UVVM Monthly Report
A brief encounter between my computer and a falling hat-rack has led to a long hiatus in postings, but finally I have the processing capacity to post recent results. Not a lot of change, but enough to justify comment:
This overall long-term graph of poll results for UVVM shows little change in relative party positions, but this is actually rather significant given a variety of other changes that have occurred in the meantime: KDH has not lost support despite the departure of 4 key deputies; SDKU has not lost support despite bitter internal struggles; and Smer has lost support for two months running despite a series of successes at the parliamentary and policy level. Of course the changes (or the expect-able changes that didn’t happen) are relatively small and so could be obscured here by polling noise and so the next several months should help us discern the effects.
Also notable here is the recovery of HZDS from its lows at the beginning of the year, but there remains a substantial gap between the party and the next level. Whereas for many years the fortunes of parties crossed one another creating a confusing ebb and flow, for six months there have been four clear tracks, clusters of parties with no movement from one to the other: 40% (Smer), 14% (SDKU, SNS), 9% (KDH, SMK, HZDS) and 1% (everybody else, most notably KSS, SF, HZD and ANO), as the following graph shows in more detail.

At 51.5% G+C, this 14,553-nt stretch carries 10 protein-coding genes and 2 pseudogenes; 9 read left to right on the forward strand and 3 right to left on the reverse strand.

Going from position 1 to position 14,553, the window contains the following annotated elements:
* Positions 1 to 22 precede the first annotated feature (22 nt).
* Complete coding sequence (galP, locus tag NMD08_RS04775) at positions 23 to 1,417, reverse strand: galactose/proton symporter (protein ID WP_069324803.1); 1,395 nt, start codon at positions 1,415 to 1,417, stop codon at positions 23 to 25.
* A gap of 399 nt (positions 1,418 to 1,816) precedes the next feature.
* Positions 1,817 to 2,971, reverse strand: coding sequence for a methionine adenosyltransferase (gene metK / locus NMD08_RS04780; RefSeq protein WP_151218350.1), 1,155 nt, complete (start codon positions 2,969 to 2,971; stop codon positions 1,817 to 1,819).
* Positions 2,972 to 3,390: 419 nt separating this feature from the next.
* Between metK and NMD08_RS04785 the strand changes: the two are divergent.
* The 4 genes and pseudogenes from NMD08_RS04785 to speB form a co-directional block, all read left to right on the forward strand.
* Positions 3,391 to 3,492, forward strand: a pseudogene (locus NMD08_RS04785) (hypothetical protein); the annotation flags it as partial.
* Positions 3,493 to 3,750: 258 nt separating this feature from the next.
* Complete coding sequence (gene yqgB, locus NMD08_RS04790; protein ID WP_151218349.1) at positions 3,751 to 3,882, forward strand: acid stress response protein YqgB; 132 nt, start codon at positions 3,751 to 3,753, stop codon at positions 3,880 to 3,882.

The changes of the last two months have not had much effect on overall coalition-opposition share, however, as the following two graphs indicate.
To the extent that ‘blocs’ mean anything (and this is not always clear), Smer’s small drop has its counterpart in the slight rise of the right and Slovak national blocs, but this is almost imperceptible on the big graph and the ewest results take us back almost precisely to Autumn 2007.
The result is in practice the same as before: Smer can take its pick of coalition partner (though for the first time in over a year, there is a 2 party coalition that does not have a majority (the in-any-case unlikely combination of Smer and KDH). It is notable, however, that the decline led Sme to report that “Smer plus SNS have a comfortable majority” which several months ago was so clear that it did not even need reporting.